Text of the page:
Everything You Need to Know about Start-Stop Technology
The start-stop technology is nothing new. Back in 1991, Volkswagen introduced it in their car models. Nowadays, more and more vehicles are using this technology to boost fuel economy and protect the engine.
Below, we discuss this technology, how it works, and the potential issues it comes with.
What is the start-stop technology?
During a traffic jam, a car has to go idle for long periods. However, shutting down the car and turning it on multiple times isn’t a good idea. Doing so will put a strain on your engine, consume more fuel, and cause more inconvenience.
The solution is the start-stop technology, also known as the idle-stop and go. With this technology, the engine shuts off automatically when the car goes on a stop, a traffic jam, for example. This is widely used in modern cars.
But once you hit the accelerator, the engine will spring back to life. With this, the technology can help save fuel by up to 8%.
The difference between shutting off the engine manually and start-stop technology is that the latter keeps the ancillary system running. This means that your lights, air conditioner, heater, and radio will keep running as usual.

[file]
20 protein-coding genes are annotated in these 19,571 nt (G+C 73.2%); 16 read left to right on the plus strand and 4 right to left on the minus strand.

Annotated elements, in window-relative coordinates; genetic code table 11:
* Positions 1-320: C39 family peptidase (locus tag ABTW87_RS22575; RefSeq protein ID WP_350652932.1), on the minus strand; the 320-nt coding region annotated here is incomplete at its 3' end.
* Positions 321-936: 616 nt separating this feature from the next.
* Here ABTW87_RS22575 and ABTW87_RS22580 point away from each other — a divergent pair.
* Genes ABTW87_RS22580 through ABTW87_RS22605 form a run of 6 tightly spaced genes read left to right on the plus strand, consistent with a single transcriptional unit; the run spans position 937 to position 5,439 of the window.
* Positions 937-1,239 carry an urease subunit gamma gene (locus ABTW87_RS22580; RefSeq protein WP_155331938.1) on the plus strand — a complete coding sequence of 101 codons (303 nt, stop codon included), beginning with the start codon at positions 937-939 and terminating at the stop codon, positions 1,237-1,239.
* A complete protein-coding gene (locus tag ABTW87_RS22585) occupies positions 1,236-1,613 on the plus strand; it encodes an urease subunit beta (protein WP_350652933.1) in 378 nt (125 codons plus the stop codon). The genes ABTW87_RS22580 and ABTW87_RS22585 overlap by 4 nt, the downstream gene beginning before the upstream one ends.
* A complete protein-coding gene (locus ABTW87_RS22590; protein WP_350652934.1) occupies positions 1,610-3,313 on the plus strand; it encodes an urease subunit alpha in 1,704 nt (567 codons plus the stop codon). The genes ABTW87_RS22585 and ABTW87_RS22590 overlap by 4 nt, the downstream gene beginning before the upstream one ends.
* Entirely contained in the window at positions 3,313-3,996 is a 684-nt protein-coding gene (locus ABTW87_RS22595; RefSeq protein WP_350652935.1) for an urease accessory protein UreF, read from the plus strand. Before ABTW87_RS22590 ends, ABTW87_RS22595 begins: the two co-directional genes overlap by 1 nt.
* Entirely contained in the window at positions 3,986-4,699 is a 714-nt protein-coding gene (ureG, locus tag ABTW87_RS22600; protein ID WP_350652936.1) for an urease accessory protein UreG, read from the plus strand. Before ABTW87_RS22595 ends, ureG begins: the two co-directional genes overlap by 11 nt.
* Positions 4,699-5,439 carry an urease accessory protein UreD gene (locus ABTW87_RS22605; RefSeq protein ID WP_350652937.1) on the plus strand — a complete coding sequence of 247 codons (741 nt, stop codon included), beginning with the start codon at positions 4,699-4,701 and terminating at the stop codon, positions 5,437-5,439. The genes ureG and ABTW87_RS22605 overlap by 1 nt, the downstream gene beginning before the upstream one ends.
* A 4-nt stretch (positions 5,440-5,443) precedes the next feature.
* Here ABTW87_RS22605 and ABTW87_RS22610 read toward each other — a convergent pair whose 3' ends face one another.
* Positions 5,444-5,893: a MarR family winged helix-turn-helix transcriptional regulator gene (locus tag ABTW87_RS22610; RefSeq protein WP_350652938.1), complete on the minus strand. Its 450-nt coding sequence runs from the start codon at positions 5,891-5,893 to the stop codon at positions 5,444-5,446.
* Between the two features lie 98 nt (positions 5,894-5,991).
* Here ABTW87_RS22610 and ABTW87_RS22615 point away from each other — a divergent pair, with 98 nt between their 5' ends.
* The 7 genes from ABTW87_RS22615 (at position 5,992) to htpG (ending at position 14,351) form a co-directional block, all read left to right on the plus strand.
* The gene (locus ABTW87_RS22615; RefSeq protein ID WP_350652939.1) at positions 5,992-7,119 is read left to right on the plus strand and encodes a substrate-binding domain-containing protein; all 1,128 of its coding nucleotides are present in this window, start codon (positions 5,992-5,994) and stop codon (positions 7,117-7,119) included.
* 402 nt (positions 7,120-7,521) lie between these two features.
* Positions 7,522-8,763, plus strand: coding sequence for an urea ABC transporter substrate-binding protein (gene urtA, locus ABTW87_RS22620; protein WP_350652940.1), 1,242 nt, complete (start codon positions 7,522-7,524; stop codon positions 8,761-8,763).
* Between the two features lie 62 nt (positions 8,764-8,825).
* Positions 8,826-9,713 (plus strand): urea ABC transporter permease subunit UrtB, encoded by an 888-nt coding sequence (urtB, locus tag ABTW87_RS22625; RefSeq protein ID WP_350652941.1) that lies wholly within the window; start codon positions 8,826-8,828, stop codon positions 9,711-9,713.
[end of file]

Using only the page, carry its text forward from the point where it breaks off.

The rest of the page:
With this, a car with start-stop technology uses a specialized battery. It’s a cyclic battery that can discharge and recharge multiple times instead of just going on and off.
Many cars with the start-stop technology also use a brake regeneration system. This means that the energy created upon hitting the brakes is stored in the battery.
Overall, this technology helps save fuel while cutting back the car’s emissions. This makes the benefits both monetary and environmental.
Take note that a vehicle with start-stop technology requires a compatible battery. Using a standard car battery will result in failure and premature replacements.
Is the start-stop technology bad for my engine?
The start-stop technology isn’t really a bad thing. However, repetitive start and stop cycles will surely wear your engine.
The start-stop technology is activated whenever the car goes to a standstill. That means the engine can reach up to 500,000 cycles throughout the car’s lifespan.
Such repeated cycles will put a strain on your engine’s bearings. To curb this downside, car manufacturers are now using self-lubricating bearings. Such design helps reduce the damage to the engine under repeated start-stop activation.
Another way to help reduce engine damage is to use low friction oils. This way, the engine will experience less wear and tear even as the start-stop technology is in use.
Nevertheless, there are times when the start-stop technology won’t engage. For example, the start-stop feature won’t engage if your engine is still cold despite being at a standstill. This is to allow the motor to warm up during the cold weather.
The start-stop technology is a great feature that helps save fuel. It also reduces emissions, which is a big help in highly polluted urban settings.
Still, it must be maintained regularly. This ensures that your car is functioning well and that the engine isn’t suffering from wear and tear.